Introduction: Research in the area of health has been traditionally dominated by quantitative research. However, the complexity of ill-health, which is socially constructed by individuals, health personnel and health authorities have motivated the search for other forms to approach knowledge.
Aim: To discuss the complementarities of qualitative and quantitative research methods in the generation of knowledge.
Contents: The purpose of quantitative research is to measure the magnitude of an event, to make predictions, develop causal explanations. To achieve this it uses a pre-established design based on hypothesis and theories, conducts extensive data collection to a statistical sample and develops statistical data analysis. Quantitative research objectives can be to establish the incidence or prevalence of a health problem; the health personnel degree of adherence to a new intervention; or, the users’ level of satisfaction with a service. Qualitative research aims at understanding what exists from social actors’ perspectives. Its design is open, flexible and circular, data collection is intensive and based on a purposive sample and results will be achieved through inductive analysis. Qualitative research allows to explore aspects thought as known, understands differences in personnel opinions and practice in front of new interventions or users’ opinion on services utilization.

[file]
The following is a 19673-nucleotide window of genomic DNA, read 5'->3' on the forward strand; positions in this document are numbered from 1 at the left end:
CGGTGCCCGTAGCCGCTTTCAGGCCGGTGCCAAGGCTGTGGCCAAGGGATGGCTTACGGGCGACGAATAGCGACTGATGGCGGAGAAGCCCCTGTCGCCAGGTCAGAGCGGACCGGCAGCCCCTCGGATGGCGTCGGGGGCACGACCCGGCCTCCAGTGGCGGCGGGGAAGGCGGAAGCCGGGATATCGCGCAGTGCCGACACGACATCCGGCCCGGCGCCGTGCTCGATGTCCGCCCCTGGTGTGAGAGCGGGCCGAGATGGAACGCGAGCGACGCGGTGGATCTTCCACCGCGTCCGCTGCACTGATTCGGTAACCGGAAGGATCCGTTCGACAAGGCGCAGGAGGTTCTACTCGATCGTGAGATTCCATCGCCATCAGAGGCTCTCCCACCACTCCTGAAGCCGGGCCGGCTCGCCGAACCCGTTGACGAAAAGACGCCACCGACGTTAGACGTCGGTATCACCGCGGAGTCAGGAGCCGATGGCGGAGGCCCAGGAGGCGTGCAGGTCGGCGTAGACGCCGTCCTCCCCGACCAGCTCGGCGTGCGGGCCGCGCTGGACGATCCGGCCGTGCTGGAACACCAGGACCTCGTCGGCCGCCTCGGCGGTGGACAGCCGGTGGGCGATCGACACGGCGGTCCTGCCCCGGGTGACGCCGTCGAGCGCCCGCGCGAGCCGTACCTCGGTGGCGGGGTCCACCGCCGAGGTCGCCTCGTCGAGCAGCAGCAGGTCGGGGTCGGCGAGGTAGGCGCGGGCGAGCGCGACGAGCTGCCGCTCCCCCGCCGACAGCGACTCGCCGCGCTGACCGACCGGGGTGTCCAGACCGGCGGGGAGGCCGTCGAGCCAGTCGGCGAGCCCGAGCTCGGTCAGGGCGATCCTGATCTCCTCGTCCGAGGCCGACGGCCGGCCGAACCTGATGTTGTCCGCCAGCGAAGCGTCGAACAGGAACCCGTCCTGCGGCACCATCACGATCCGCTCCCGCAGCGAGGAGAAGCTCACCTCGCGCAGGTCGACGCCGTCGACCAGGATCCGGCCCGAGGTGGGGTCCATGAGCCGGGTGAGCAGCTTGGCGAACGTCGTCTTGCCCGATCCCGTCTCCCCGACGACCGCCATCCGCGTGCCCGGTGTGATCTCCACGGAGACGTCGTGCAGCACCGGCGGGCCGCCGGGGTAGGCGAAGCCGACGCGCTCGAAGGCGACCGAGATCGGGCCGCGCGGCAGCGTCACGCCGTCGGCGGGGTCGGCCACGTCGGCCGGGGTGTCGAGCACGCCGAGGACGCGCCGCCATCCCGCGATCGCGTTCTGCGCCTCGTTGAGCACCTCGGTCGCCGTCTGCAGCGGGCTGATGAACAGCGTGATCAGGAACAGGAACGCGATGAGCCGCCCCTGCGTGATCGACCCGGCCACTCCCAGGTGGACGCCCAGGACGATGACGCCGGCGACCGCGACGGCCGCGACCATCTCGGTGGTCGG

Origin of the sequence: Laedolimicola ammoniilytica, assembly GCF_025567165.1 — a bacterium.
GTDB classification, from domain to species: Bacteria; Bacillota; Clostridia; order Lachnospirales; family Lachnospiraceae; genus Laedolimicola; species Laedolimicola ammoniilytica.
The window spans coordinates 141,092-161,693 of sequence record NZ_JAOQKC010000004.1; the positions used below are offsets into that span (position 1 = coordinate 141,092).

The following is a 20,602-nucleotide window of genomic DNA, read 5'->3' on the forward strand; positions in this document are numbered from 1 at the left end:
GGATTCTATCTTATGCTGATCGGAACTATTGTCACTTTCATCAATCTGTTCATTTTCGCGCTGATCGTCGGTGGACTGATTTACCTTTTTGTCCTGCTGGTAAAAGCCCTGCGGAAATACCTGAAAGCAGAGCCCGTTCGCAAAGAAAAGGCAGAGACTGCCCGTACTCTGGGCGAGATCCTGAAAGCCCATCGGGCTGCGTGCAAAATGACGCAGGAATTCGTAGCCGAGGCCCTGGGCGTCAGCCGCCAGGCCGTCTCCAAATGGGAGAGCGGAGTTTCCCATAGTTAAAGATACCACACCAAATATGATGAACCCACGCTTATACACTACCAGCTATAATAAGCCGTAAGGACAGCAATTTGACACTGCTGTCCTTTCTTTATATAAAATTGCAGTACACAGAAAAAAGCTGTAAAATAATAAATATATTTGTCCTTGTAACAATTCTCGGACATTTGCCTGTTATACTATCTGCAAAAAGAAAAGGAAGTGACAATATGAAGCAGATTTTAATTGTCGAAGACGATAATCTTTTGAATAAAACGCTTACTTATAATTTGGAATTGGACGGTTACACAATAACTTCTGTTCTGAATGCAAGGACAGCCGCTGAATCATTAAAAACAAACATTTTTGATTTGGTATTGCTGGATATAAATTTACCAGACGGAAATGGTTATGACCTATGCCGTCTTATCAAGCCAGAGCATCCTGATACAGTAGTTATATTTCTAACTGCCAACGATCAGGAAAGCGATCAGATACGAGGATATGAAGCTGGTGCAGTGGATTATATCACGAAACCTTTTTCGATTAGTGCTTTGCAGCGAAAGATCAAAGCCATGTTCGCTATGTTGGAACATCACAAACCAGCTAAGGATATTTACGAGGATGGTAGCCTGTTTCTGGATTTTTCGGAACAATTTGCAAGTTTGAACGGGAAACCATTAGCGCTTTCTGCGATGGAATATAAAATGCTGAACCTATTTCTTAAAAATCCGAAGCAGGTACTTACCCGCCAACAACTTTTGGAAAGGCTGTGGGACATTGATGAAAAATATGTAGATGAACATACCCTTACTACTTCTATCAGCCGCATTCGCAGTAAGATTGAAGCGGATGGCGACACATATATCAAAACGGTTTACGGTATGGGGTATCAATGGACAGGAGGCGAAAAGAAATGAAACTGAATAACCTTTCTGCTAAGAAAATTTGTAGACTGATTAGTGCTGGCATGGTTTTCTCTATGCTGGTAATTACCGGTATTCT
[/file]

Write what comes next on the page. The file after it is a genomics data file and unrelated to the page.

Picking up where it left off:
Conclusion: Quantitative and qualitative methods are different research approaches, that not only provide complementary knowledge that contributes to gaining better understanding of a problem or situation, but that can be used in a combined way, to approach a new research area, to develop instruments and to interpret results.
Presentation slides available from: http://www.bridgingknowledge.net/Presentations/Symp11_Vazquez.pdf